When it comes to feeding or nursing a baby on a plane, you need to ask yourself one question: will your baby be breast fed or bottle fed on your trip? It doesn’t matter if there is formula or breastmilk in the bottle, but you do need to know how you will be responding to those hunger cues.
Bottle feeding a baby on a plane was so much easier for me than breastfeeding on a plane. I wanted to give my boys the best milk possible. However, I was a clumsy breastfeeder, got drenched during every feeding session, and in the end had trouble with with my milk supply after a few month with each boy.
Not exactly a confidence booster, right? And as a frequent traveler, I needed to figure out a solution
It’s OK to bottle feed a baby
Being a full-time working mother when my oldest son was a baby also meant bottle feedings were just part of our lives, no matter what form of liquid was in them. My husband could also take part in feedings, not something he could be a part of when our boys were solely breastfed babies.
Having lived on both sides of the baby milk debate, I’ve pulled together a a few tips on how to bottle feed a baby on a plane that will get you up into the friendly skies and off on your next adventure.
Don’t worry if you are bottle feeding formula or breastmilk. We are covering both.
So, sit back, find that perfect crook in your arm that your baby (even older babies) love, and while holding the bottle with one hand like a pro, let’s dive into how you are going to do this on the plane.
It’s not so much different from what you do at feeding time when home.
Unlike your breastfeeding counterparts, you will need to pack a little more for your bottle feeding baby. Cover ups don’t need to be in your wardrobe, but bottles and formula, or chilled breast milk do.
Bring enough clean bottles to last your flight plus two more in case of delays. Washing a bottle in an airplane bathroom is just plain gross, and not recommended.
Good rule to follow: If you can’t drink the water, don’t wash your baby’s bottle with the water. That bottle nipple has direct contact with the most precious thing in your life.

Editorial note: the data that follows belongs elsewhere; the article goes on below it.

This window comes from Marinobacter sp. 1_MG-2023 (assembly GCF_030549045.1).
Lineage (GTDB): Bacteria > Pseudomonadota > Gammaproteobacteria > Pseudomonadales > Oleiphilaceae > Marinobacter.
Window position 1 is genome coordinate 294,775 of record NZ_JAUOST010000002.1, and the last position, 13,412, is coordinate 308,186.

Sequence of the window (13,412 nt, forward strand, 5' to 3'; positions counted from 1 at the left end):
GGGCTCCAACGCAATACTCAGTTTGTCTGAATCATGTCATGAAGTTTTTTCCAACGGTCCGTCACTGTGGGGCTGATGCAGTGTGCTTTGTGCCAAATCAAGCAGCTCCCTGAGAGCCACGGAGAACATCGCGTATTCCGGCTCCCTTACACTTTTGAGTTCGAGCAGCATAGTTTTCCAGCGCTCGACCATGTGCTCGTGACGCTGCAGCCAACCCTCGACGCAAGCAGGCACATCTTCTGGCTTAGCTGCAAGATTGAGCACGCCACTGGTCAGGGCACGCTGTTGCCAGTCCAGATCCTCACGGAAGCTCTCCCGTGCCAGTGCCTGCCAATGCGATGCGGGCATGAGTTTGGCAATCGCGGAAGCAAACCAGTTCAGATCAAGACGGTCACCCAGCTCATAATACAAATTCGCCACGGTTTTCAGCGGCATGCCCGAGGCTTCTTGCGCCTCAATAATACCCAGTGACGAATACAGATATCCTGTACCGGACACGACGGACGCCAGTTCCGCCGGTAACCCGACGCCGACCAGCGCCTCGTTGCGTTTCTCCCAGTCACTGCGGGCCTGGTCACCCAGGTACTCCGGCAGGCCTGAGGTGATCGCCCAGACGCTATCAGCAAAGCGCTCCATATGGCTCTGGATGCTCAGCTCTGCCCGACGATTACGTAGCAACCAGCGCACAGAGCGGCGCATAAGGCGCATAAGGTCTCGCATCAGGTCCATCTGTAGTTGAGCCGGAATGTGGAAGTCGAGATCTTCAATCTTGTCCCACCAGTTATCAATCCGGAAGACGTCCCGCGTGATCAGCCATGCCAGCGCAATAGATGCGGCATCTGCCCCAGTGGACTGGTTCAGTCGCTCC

Pack enough baby formula or breastmilk for your flight plus one day.
I also swore by my powdered baby formula dispenser when traveling with my kids. You could measure out up to 8oz per slot and have it ready to go the second you need it.
It also saves on plastic waste from the single serve packets.
Do yourself a favor– if at all possible just buy a bottle of water (or fill up a reusable water bottle at the water fountain) when you get through security. Don’t try to bring a full water bottle through TSA security. The hassle isn’t worth it.
Ask one of the shops if they have any room temperature water so you don’t have to worry about a chilled bottle for your finicky baby.
While travel bottle warmers do exist, that’s just one more thing you have to pack. And I also have a great trick to get the perfect temperature milk for your baby… so read on.
Babies burp and spit up, especially when bottle feeding a baby on a plane. That’s part of life. Never, ever forget your burp cloth.
I always preferred to use the old-fashion prefolded cloth diapers as burp clothes, because they soaked up so much more than the other burp clothes on the market.
PREParing to Bottle Feed A Baby
If your baby likes a warm bottle, here’s a great bottle feeding tip– ask the flight attendant for a half a cup of hot water to mix in with your bottle of room temperature water. Add the hot water a little a time until you get to the perfect temperature.